Price Busters: The Cheapest Car in Canada
A head-to-head comparison test between the Nissan Micra and the Chevy Spark
If you live a subcompact lifestyle—you’re urban, travel light and have no need for trunk space—then, congratulations! You’re a hot commodity for manufacturers who want to sell you a starter car. To get your attention, a few companies have been competing to produce the Cheapest Car in Canada. Here’s a look at the two key players.
Title Holder: 2016 Nissan Micra at $9,988
First out of the gate with a car under $10,000, Nissan listed the 2015 Micra at $9,998, an attention-grabbing price aimed at drivers who might not care that it was manual everything (transmission, door locks, windows, side mirrors) and didn’t include a/c. Two upper trims offered automatic everything (and a/c).
When the 2016 Micra was announced in February of this year, Nissan reduced the price by $10—making it $9,988—and effectively stealing some of the Spark’s thunder by keeping the Micra as the Cheapest Car in Canada.
The brakes were responsive and acceleration was respectable for a 1.6-litre engine with only 109 horsepower, but the steering felt loose and imprecise, and the slim steering wheel itself felt cheap. The seats were uncomfortable after a long drive and it was a noisy ride.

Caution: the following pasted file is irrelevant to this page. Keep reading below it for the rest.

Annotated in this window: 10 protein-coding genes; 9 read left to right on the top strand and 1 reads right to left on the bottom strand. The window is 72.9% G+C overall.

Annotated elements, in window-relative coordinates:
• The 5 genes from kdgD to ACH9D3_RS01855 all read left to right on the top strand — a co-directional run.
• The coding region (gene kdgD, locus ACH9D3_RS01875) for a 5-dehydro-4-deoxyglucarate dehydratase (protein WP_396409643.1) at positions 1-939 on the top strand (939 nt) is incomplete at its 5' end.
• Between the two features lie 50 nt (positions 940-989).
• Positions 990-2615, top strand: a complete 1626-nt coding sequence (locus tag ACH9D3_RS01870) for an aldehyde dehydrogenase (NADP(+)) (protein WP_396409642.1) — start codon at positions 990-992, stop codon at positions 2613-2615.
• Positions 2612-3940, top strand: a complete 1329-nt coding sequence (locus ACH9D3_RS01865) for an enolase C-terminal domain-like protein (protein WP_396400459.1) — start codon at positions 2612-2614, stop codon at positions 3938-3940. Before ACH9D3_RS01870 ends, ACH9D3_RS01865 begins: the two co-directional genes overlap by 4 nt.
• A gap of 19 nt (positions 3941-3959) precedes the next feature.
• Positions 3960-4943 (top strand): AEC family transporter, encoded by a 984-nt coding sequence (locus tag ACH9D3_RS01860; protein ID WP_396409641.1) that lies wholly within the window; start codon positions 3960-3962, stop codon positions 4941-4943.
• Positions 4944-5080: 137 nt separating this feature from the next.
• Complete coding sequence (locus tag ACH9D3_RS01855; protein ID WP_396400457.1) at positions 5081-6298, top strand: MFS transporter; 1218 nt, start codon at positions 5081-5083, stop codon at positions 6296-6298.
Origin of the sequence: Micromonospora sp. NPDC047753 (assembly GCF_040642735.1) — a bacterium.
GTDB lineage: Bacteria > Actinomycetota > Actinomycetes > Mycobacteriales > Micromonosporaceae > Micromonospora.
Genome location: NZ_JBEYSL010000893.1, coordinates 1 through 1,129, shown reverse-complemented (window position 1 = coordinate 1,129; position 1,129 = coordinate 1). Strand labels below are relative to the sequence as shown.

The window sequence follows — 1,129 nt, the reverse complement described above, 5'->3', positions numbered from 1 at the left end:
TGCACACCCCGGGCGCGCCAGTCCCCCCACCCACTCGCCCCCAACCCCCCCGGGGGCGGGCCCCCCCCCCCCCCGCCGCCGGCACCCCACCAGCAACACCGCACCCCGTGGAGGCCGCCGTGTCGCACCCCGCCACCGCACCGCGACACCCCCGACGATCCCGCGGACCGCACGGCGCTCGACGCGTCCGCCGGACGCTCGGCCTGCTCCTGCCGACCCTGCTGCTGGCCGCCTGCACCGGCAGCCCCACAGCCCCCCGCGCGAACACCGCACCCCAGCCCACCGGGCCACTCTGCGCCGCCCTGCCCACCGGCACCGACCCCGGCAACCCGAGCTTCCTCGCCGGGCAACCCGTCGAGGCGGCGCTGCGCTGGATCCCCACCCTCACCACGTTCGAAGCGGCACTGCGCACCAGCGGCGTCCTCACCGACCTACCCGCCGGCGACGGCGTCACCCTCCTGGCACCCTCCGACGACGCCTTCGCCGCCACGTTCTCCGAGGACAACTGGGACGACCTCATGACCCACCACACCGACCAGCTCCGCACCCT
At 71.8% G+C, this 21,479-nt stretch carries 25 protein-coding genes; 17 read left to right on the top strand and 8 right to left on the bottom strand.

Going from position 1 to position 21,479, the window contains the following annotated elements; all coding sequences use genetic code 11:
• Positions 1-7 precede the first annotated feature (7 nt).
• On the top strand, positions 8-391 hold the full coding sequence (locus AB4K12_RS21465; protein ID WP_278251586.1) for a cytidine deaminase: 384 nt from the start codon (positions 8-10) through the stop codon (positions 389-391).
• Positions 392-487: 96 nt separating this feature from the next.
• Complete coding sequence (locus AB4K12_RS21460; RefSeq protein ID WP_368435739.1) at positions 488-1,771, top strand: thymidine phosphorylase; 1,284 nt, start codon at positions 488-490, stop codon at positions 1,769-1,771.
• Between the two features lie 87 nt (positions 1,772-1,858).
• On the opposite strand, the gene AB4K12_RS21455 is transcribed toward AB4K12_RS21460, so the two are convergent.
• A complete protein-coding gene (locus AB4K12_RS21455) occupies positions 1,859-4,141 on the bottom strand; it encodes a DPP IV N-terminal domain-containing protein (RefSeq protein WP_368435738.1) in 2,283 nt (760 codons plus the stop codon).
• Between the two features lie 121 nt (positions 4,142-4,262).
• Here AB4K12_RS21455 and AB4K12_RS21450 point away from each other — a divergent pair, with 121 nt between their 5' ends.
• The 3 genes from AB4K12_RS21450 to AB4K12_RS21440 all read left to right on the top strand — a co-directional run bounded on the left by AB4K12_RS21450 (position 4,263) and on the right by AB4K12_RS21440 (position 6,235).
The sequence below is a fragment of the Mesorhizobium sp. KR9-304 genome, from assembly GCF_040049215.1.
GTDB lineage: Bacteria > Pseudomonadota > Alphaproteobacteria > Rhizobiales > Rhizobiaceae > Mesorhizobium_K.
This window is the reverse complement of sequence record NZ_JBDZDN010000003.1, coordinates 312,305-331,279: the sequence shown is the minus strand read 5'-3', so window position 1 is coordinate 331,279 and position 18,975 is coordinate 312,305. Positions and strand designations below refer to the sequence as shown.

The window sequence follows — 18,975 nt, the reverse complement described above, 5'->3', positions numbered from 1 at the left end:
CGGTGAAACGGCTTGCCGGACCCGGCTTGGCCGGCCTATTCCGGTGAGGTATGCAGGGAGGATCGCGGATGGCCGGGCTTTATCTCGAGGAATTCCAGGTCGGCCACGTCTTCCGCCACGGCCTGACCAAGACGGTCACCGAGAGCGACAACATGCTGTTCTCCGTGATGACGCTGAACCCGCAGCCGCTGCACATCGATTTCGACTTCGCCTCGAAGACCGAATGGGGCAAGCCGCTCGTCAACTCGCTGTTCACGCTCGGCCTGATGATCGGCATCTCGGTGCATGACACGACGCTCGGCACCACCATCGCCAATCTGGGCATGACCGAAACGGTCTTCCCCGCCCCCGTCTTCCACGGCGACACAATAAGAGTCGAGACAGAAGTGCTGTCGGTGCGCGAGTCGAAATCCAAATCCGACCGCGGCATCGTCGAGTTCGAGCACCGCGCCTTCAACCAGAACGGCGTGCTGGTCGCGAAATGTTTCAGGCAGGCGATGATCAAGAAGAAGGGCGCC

Contender: 2016 Chevy Spark: $9,995
Making its debut in January, the 2016 Spark base model sells for $9,995 and held the title of Cheapest Car in Canada for 19 days before pricing on the 2016 Micra was announced. Like the Micra, the base Spark has a manual transmission, and you need to go up another trim level to get a/c.
The base Spark bests the Micra in the frills department; easy-to-use Apple CarPlay and Android Auto are standard, as are in-car Wi-Fi, rear-vision camera and 10 airbags. Chevy put more emphasis on the interior of the car, and there’s a solid feel on both the gearshift and steering.
All trims come with its 1.4-litre engine and 98 horsepower, and its performance is impressive. The car handles well on city streets and highways, maneuvering easily in traffic and into tight parking spaces. Two child seats fit (snugly) in the back, making it possible to imagine the Spark as a family car (provided you don’t need much trunk space).
Spend the extra $7 on the Spark—it offers great value and it’s the overall better buy.